“Okay, let’s do it your way,” I said to the thing in the room.  There were two doors: one led to the kitchen, the other, through which Mr Simpson had popped earlier, to the hall.  It was a terraced house with two sets of windows facing front and back gardens, so these were the only escape routes for either of us.  A chill wind whipped through the living room along with the first flakes of snow and the dark obliterated what lay beyond the window, narrowing the world down to just me and it; both of us concentrating on the next move.

“I thought we already had this sorted-“ another missile was thrown with some violence grazing my temple which began to bleed freely.

“C’mon-” I was cut off by another resounding crash from upstairs as though a heavy wardrobe had fallen over and I could hear my client’s scream of pain or fright it was hard to tell.  So it could move objects in different rooms without much apparent effort; that would have taken some power from a spirit like this.  I heard the sound of the carpet being ripped free from its tacks before I saw the hideous floral pattern move.  A forceful yank and the carpet was literally pulled out from under me and I stumbled back landing with a painful crunch of my back on the windowsill.

I saw a flash of something shiny and the door to the kitchen was yanked open, a faint titter, and the thing ran into the kitchen and from the sounds of more breaking glass, through the window into the back garden.  Just what was so flaming funny, that’s what I’d really like to know.  How the hell did it have the juice to leave the house and cause so much damage?  Now I’d have to go after it.  Christ, I really needed a drink, I should have brought my hip flask; I just hadn’t thought this would take so long.  Seriously pissed off now, I made my way over the crap on the floor, squeezed past the sofa by the other window facing the back and into the kitchen, not bothering with the light.  From the smell there was a fair amount of garbage and rotting food and I didn’t need to see it too.  Sure enough the kitchen window had been broken and, opening the back door, I stepped into the night.

The back garden was surprisingly large and was flanked by others to the side and at the bottom.  No one was around; hardly surprising since it was Baltic and had begun to snow with real enthusiasm.  I shivered and rubbed my upper arms in a doomed but automatic attempt to generate some heat.  Standing perfectly still. listened intently: not a sound apart from the distant hum of traffic and the neighbours to my right clanking around in the kitchen.  It was darker here because there were no sodium lights, just the reflected glow from the other houses.  But my inner dark adapted eye was more attuned than purely physical and I saw it clearly; crouched on its haunches half-way down the grass like a thermal image writ large.  It wasn’t an improvement: the face and body a hideous clash of reds and greens and electric blue as though it had been turned into a Halloween version of itself.  But it was the aura that got me: violet shot through with pale blue, signifying a much younger spirit that I’d thought.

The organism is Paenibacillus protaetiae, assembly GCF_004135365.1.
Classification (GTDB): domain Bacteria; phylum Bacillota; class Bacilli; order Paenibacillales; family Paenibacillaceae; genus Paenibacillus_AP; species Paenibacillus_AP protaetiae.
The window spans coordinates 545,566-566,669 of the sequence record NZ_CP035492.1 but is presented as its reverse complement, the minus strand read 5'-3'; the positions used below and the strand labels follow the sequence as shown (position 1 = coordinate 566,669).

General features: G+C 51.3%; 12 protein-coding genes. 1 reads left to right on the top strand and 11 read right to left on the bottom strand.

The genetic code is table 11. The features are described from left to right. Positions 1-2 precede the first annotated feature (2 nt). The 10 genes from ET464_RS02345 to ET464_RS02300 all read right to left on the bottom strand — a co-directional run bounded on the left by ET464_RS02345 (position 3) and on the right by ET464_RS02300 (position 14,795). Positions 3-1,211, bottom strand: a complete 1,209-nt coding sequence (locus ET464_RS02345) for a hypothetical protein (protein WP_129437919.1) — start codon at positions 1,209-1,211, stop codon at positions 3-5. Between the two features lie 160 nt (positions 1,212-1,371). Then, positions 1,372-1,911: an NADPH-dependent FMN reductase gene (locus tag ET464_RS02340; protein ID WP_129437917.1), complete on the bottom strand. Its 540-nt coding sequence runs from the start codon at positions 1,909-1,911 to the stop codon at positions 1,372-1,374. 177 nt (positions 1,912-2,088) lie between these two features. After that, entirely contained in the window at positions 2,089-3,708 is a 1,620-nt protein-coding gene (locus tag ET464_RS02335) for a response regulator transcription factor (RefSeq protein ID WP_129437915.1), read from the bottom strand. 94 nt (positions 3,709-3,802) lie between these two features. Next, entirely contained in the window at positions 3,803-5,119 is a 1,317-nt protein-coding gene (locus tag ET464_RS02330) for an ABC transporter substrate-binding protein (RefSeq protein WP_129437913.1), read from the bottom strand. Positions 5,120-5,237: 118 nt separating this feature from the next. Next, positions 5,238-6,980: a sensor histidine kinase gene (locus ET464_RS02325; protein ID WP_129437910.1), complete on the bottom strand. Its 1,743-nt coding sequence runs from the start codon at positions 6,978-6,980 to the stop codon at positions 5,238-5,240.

The snow had provided a fair covering by now making the garden seem like an alien landscape no longer part of a run down housing scheme where half the houses had been demolished due to subsidence.

It started to dig, all the while grinning at me, as though it was some family pet looking for its bone.

“Got something to show me boy?”  I asked simulating enthusiasm.   “What is it?  Let me see?”  But it wouldn’t.  The close I got, the more it turned its back as though trying to hide what it was doing.

And then they appeared: five mauve lights that danced in a circle around the thing as it scrabbled uselessly in the frozen earth, without making a dent.  I’d heard about Will O’ the Wisps or Corpse Candles, either omens of death, but also the tell-tale signs that death had already occurred.  It couldn’t be.  Not here, not know, surely to the God I didn’t believe in.  They wove in and around the scrabbler as though caressing it, with a perverse fondness.  As I watched, it paused in its labours and reaching out captured one of the lights in its misbegotten hand, then setting it free to continue its dance.  It had to be one of the most pitiful sights I’d had the misfortune to witness.  Surely this could not mean that there were five, possibly six bodies buried out here in the garden.  And if there were, how many more?  It was too much to take in.

Then again, all that was missing was a big neon arrow pointing at x marks the spot.  Given the number of lights, I didn’t think my untimely demise was being predicted five times; no, five corpses and from the colour of the lights, young ones too.  The thing is, this isn’t rocket science.  Untimely death and all that accounts for a huge proportion of hauntings, so this really wasn’t a huge leap of logic.  Maybe the creature I’d been dancing with for what felt like the past three months was just a stronger soul than the others, more able to flesh out its purpose as it were.

“How did you die?” I asked.  It performed the now familiar wiggle of its backside as it gathered itself.  I tried to move, but it was too late.  A whoosh of air and it landed square on my chest with a mighty screech, knocking me over onto the snow and then it sat on top of me, drooling.

I flung my arms around it like a long lost lover “Gotcha,”  And I did.  Any contact with a soul or spirit living or dead and I would experience every dirty little secret they ever had.  The family couldn’t even see this particular house-guest, just experienced some of the consequences; but me, I could see and touch the little darling just fine.  My ability to not just communicate, but empathise with the dead always seemed to me to be like a serious of hooks implanted into its flesh through which the garrotte of my power wound itself, tighter, tighter, until I broke through.  It was visceral, bloody and felt like performing surgery without the anaesthetic for the patient.  It was also like having my own 3D Technicolor cinema complete with surround sound, except no cinema could compete, because I lived through all the petty little betrayals, shameful imaginings and unfulfilled desires of others as if they were my own.  And they became my own, because once I’d gone through this, the spirit or ghost was imprinted upon me and they were mine totally irrevocably.  All I needed was the spirit itself or something belonging to it.  After that I could call it, keep it with me like a pet, or if I was in the mood, kill it.  The spirits of the dead sometimes lingered, more often moved on to whatever was next, but if I exterminated what remained of their essence they didn’t exist on any plane.  Other people in the psychic community thought I was murderer and most of the time I didn’t see what the problem was.